China Shocked to Learn Cooking Oil Transported in Unclean Chemical Tanks for Years

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A new scandal has surfaced in China involving the use of tank trucks to transport both chemicals and cooking oil without proper cleaning, sparking significant public outrage. This alarming issue emerged approximately a decade after the widespread crackdown on the reuse of gutter oil in Chinese eateries.

The controversy erupted following an investigative report by Beijing News on July 2, which unveiled that numerous tank trucks were being used to carry edible oil immediately after transporting chemicals meant for coal-to-liquid processes. Han Futao, the journalist behind the story, highlighted that these trucks did not undergo cleaning between shipments.

One specific incident described involved a truck in Hebei province that carried chemicals to Qinhuangdao, and then traveled to Sanhe to transport soy oil just days later. Some drivers admitted to Beijing News that this practice of not cleaning tanks between loads is a common approach for cutting costs, known widely among companies owning thousands of these vehicles.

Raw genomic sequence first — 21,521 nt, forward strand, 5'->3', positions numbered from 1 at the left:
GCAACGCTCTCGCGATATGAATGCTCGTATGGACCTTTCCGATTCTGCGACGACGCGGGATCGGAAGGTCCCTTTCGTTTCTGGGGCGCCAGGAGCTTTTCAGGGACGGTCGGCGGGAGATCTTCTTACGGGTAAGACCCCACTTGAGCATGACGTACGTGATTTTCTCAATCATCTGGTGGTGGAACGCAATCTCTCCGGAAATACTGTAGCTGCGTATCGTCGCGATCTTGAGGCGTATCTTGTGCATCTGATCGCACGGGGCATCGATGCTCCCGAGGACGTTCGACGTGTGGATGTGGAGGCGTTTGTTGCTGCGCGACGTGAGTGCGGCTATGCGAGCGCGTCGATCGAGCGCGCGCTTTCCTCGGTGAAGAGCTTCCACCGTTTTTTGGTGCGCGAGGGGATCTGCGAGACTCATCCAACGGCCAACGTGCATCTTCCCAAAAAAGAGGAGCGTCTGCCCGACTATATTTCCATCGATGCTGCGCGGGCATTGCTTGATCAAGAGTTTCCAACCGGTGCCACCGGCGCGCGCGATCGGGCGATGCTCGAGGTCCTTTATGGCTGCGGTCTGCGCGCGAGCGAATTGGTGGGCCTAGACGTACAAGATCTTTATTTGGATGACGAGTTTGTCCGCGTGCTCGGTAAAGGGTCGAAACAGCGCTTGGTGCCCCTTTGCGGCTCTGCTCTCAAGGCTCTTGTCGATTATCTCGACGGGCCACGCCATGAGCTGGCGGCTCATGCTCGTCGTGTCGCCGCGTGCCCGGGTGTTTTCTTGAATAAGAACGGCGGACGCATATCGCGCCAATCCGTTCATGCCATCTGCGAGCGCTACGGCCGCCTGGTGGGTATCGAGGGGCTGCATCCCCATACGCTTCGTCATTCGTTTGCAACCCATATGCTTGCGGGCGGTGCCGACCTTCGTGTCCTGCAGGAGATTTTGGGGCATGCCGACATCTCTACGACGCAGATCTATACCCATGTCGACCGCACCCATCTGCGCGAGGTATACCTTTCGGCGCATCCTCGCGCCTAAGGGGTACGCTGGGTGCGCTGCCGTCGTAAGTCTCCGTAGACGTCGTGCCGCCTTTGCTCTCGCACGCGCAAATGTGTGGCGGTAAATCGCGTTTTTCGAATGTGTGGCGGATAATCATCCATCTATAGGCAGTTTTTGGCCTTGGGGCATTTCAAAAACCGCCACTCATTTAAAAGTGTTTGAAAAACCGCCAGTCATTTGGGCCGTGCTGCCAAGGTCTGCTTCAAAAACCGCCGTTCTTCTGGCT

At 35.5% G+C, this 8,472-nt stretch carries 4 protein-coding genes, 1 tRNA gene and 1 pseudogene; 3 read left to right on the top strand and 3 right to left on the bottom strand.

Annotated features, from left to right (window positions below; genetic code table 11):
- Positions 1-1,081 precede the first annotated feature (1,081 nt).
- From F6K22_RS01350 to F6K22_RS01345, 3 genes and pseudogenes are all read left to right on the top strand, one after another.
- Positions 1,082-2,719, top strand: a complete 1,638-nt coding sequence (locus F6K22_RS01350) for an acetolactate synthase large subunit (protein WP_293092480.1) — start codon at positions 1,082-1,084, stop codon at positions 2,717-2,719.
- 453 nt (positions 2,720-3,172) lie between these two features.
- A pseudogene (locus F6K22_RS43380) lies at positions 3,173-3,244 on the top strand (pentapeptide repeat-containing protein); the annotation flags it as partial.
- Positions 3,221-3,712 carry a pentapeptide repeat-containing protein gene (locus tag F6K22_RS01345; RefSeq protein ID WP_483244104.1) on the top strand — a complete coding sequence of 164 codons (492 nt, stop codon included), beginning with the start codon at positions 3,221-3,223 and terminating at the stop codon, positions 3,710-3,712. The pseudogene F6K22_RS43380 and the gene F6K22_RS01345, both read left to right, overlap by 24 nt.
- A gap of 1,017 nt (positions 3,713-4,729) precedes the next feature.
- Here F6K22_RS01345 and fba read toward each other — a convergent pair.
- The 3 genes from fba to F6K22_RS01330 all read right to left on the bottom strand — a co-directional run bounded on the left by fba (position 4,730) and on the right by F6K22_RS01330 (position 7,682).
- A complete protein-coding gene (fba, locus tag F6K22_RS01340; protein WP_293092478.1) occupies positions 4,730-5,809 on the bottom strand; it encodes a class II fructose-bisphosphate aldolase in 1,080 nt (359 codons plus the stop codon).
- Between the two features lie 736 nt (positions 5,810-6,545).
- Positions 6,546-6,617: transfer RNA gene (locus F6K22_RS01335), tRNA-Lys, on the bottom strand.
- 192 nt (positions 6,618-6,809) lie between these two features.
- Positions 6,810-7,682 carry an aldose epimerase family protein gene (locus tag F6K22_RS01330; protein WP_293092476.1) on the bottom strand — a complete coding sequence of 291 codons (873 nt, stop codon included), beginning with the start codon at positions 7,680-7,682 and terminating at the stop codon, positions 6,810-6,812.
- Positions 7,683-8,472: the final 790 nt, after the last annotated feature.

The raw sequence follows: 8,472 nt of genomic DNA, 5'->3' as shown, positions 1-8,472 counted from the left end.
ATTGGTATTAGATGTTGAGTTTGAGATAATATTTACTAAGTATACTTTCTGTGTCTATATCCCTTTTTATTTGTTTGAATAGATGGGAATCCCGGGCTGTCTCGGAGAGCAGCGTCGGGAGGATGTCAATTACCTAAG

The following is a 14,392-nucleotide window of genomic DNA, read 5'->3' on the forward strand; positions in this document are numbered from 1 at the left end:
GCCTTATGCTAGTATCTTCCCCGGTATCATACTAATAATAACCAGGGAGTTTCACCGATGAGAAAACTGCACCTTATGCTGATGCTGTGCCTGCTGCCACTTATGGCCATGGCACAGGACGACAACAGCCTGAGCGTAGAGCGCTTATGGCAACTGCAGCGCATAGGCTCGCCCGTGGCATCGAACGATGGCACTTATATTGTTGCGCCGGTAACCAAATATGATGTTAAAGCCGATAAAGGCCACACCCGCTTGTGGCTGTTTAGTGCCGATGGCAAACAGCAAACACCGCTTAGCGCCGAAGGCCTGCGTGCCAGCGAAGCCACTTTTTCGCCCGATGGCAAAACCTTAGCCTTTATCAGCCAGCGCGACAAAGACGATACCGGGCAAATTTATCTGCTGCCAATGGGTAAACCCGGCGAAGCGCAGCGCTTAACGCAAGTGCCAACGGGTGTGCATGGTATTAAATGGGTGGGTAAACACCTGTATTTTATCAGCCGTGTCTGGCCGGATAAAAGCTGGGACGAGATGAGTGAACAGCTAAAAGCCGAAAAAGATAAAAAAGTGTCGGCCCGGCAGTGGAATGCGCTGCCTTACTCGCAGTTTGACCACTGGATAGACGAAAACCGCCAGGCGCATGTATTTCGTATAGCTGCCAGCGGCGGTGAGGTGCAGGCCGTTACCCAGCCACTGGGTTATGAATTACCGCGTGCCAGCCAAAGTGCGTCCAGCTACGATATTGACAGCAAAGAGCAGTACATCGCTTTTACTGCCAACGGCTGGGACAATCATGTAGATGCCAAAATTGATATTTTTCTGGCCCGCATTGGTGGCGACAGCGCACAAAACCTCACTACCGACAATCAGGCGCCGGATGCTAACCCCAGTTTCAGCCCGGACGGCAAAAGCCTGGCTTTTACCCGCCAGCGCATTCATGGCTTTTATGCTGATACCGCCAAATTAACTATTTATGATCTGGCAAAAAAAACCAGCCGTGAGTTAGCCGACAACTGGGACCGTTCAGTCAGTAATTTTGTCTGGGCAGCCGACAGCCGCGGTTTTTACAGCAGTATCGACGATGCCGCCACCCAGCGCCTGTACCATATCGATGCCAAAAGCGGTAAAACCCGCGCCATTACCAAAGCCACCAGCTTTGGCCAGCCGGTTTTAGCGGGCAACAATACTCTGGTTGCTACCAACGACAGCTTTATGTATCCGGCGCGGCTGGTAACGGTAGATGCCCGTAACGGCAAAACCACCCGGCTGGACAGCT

According to the report, this risky cost-saving tactic is occasionally extended to include the carriage of industrial wastewater prior to distributing edible oils. Han noted that these substances are not labeled as flammable or hazardous; otherwise, they would require transportation in specialized tanks as per Chinese regulations.

The lack of enforcement of national guidelines, which advise but do not mandate the exclusive use of dedicated tank trucks for edible substances, has fueled the public’s frustration. Viral discussions on social media have criticized these lax regulations, and many are calling for stricter enforcement to ensure food safety.

The distress has escalated as internet users recalled similar prior warnings and incidents, indicating that this has been a dangerous practice for more than a decade. Following the explosive report by Beijing News, other state media and commentators have strongly criticized the industry practices, questioning the efficacy of existing laws and regulations in protecting public health.

In response to the rising public concern, Sinograin, the state agency overseeing China’s grain and oil reserves, announced an investigation into the misuse of tank trucks. However, online commentators are demanding broader inquiries, doubting the effectiveness of probes conducted within the same governmental framework.

This episode has reignited long-standing issues of food safety in China, where past scandals involving dangerous additives in food products have led to widespread distrust in commercially sold food, inspiring government campaigns aimed at enhancing food security across the nation.

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